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How to raise a genius, according to a 45-year study on extraordinary kids

Making a mastermind.

BEC CREW
8 SEP 2016
 

A survey of 5,000 intellectually talented children has now entered its 45th year, and the insights it’s uncovered when it comes to fostering talented and struggling kids alike could inform how future generations are taught in schools.

"Whether we like it or not, these people really do control our society," Jonathan Wai, a psychologist at the Duke University Talent Identification Program, said of the participants. "The kids who test in the top 1 percent tend to become our eminent scientists and academics, our Fortune 500 CEOs and federal judges, senators, and billionaires."

 

Initiated by Julian C. Stanley from Johns Hopkins University, the Study of Mathematically Precocious Youth (SMPY) launched in March 1972. It started off with 450 intelligent 12- to 14-year-olds from the Baltimore area, who were examined via the mathematics portion of the SAT. 

As Tom Clynes explains for Nature magazine, it became the first ever standardised academic 'talent search', and five years later, Stanley expanded the study to include more kids. He also decided to track them throughout their lives, from school to higher education through to career development and beyond. 

The first four groups of students included in the study ranged from the top 3 percent to the top 0.01 percent in their SAT scores. A fifth group of the leading mathematics and science graduate students was added in 1992, rounding out the 5,000 or so participants.  

After the SATs, follow-up surveys were planned for when the first four cohorts turned 18, 23, 33, 50, and 65, and the fifth cohort has so far been followed-up at the age of 35, with follow-ups at 50 and 65 to come.

"I don't know of any other study in the world that has given us such a comprehensive look at exactly how and why STEM talent develops," Christoph Perleth, a psychologist at the University of Rostock in Germany, who is not involved in the study, told Clynes.

Insights gleaned from the study - which is still ongoing - have been discussed in more than 400 papers and several books over the past four decades.

 

Perhaps the most striking aspect of the results so far is that they go against the conventional wisdom that you can become an 'expert' in something - or at least very proficient - so long as you put the practice in.

As a separate study from earlier this year found when it comes to mastering a sport, for some people, no amount of practice - 10,000 hours or otherwise - is going to get you across the line. 

The same appears to go for academic success, the results of SMPY suggest, identifying early cognitive ability as the single biggest factor when it comes to achievement, over both deliberate practice and environmental factors such as socio-economic status. 

That might be pretty discouraging for those not born with early cognitive ability, but another factor was singled out as being crucial if you want to foster intelligence in kids, both over-achieving and struggling - they need to be nurtured.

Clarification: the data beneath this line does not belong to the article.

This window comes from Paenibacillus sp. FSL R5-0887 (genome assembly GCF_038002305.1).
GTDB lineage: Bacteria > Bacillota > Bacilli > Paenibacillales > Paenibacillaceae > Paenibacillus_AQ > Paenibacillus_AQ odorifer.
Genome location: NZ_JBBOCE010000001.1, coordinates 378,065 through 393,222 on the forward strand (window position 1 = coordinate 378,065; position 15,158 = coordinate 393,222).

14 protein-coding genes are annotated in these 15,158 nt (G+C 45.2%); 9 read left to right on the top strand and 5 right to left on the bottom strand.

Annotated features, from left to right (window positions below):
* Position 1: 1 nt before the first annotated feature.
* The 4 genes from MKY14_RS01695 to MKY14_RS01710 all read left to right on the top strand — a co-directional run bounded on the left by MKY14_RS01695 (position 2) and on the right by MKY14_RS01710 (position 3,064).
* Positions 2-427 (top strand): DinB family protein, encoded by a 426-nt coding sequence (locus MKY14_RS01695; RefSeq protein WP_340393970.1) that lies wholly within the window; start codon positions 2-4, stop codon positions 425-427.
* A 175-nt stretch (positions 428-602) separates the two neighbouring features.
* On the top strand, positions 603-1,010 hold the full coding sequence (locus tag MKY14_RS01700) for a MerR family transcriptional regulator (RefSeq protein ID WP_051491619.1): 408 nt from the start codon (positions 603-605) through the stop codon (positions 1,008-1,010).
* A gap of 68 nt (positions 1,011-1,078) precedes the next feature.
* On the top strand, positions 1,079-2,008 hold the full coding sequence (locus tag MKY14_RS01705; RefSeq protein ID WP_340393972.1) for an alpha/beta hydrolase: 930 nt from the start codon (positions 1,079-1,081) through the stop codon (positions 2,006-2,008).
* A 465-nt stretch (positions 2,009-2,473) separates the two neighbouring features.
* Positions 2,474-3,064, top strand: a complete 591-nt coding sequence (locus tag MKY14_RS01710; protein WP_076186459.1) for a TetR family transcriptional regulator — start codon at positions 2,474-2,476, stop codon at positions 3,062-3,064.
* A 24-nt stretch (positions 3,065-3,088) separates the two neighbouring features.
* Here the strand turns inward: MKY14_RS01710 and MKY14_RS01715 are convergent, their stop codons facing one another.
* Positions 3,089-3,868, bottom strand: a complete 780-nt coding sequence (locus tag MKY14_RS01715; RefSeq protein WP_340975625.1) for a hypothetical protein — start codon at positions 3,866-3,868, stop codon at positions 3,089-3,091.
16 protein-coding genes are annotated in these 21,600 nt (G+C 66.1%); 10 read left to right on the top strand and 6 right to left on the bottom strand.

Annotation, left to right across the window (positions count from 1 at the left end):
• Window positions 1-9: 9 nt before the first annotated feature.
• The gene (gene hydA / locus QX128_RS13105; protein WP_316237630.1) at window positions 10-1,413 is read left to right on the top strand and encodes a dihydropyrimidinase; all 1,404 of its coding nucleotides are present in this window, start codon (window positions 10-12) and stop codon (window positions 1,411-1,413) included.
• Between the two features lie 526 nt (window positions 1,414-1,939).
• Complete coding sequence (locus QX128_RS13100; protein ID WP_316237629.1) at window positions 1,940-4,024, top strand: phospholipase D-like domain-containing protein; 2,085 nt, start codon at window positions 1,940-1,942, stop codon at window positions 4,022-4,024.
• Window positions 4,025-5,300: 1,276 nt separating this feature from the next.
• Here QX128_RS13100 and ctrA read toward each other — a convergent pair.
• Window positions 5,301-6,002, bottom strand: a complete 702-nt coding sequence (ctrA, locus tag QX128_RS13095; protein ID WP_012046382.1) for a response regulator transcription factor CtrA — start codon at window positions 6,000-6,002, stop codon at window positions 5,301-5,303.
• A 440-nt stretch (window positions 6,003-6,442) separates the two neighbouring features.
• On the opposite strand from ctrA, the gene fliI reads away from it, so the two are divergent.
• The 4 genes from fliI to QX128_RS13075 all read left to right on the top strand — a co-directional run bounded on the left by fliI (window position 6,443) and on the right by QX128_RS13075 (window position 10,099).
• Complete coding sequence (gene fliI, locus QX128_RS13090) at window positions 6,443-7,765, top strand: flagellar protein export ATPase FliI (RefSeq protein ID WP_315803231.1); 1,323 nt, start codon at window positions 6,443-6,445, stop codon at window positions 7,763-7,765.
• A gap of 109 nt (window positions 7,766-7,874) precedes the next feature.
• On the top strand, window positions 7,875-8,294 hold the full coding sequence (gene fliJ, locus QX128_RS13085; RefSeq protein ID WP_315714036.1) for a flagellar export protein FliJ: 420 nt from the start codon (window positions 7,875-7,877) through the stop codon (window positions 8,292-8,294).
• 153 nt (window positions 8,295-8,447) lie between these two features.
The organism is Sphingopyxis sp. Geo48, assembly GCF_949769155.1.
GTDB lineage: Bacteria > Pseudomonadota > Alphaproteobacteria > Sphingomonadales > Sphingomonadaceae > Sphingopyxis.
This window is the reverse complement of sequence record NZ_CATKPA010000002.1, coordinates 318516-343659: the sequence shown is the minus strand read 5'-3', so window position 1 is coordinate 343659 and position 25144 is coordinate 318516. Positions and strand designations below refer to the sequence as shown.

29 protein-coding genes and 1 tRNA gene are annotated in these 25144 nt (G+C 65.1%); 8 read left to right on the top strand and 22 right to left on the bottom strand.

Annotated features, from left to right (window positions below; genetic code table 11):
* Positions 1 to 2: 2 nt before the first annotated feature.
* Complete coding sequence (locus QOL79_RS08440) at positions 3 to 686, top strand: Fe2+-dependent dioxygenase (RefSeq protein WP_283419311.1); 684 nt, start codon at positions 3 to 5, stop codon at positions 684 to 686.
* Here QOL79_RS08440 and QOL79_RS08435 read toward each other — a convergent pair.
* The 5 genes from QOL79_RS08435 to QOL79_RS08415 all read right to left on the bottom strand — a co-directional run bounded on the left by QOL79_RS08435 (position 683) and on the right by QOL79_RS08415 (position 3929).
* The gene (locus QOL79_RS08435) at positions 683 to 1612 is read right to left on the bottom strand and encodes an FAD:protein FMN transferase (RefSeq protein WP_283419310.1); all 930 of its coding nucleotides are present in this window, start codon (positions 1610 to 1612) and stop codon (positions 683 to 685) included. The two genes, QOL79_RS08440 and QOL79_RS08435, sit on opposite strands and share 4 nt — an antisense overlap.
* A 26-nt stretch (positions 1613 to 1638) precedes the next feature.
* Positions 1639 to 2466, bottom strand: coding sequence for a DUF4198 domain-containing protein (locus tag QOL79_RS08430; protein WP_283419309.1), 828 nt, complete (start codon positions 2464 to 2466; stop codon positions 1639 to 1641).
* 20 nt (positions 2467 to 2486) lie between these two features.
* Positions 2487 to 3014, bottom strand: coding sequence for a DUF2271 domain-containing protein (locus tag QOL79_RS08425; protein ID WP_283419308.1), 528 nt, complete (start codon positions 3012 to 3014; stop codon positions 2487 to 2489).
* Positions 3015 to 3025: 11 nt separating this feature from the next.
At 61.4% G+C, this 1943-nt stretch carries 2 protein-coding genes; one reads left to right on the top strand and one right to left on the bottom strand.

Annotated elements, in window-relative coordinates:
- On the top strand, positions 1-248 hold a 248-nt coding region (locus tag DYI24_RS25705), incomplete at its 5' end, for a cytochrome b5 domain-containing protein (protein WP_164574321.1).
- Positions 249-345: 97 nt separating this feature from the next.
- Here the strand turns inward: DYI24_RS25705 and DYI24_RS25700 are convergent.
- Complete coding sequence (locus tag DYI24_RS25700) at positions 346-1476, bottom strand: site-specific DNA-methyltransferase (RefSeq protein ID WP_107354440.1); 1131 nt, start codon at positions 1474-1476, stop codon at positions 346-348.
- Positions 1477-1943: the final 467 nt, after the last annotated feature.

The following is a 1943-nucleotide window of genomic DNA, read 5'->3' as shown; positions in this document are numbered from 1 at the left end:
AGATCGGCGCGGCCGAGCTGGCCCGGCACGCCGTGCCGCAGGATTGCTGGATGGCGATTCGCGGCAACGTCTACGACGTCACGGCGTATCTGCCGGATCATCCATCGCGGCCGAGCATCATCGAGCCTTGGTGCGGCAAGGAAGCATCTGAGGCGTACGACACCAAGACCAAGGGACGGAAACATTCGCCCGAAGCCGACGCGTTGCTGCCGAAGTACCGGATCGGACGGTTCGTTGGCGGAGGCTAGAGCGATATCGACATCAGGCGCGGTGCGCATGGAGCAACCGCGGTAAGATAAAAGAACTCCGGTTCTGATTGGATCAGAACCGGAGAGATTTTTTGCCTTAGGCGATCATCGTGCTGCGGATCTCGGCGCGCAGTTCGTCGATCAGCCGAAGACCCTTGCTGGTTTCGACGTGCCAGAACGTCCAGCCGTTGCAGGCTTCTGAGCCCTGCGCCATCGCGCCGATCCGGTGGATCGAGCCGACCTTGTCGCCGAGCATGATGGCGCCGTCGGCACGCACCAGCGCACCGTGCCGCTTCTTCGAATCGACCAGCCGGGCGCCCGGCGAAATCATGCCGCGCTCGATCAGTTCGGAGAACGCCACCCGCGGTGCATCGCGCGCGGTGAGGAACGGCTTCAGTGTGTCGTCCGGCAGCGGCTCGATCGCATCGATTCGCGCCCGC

It's a little controversial, but the study found that intelligent kids could be at a disadvantage in communities that choose to focus on struggling kids. Instead of leaving the high-achievers to their own devices, the results suggest that they should be encouraged to accelerate through grades if they're up to it, or given access to university-grade materials.

As Clynes explains:

"The SMPY data supported the idea of accelerating fast learners by allowing them to skip school grades.

In a comparison of children who bypassed a grade with a control group of similarly smart children who didn't, the grade-skippers were 60 percent more likely to earn doctorates or patents and more than twice as likely to get a PhD in a STEM field."

"These kids often don't need anything innovative or novel," says psychologist David Lubinski from Vanderbilt University, who helped run the study after Stanley's retirement in 1998. "They just need earlier access to what's already available to older kids."

While the study emphasised the need to identify intelligent kids early on and give them the same attention as those who have to fight to keep up, separate research argues that the way we label kids as 'gifted' or otherwise is not exactly smart.

"With so much emphasis on predicting who will rise to the top, we run the risk of selling short the many kids who are missed by these tests," Dona Matthews, a developmental psychologist in Canada, who was not involved in the study, told Nature magazine

"For those children who are tested, it does them no favours to call them 'gifted' or 'ungifted'. Either way, it can really undermine a child's motivation to learn."

Interestingly, there was one skill that stood out among the five cohorts as being somewhat of an indicator of future success - spatial ability.

Described as an ability to mentally manipulate 2-dimensional, 3-dimensional and 4-dimensional figures, the study found that those participants who had the highest number of patents and peer-refereed publications under their belt throughout the follow-up surveys were more likely to have had higher scores in spatial-ability tests.

As Clynes reports, the SAT results jointly accounted for about 11 percent of the variance when it came to professional output, and spatial ability accounted for an additional 7.6 percent, suggesting that it could be used as an indication of creative and technical prowess.

"I think it may be the largest known untapped source of human potential," Lubinski told him. "And yet, no admissions directors I know of are looking at this, and it's generally overlooked in school-based assessments."

You can follow the progress of the SMPY, and the peer-reviewed papers that have resulted from it, here.

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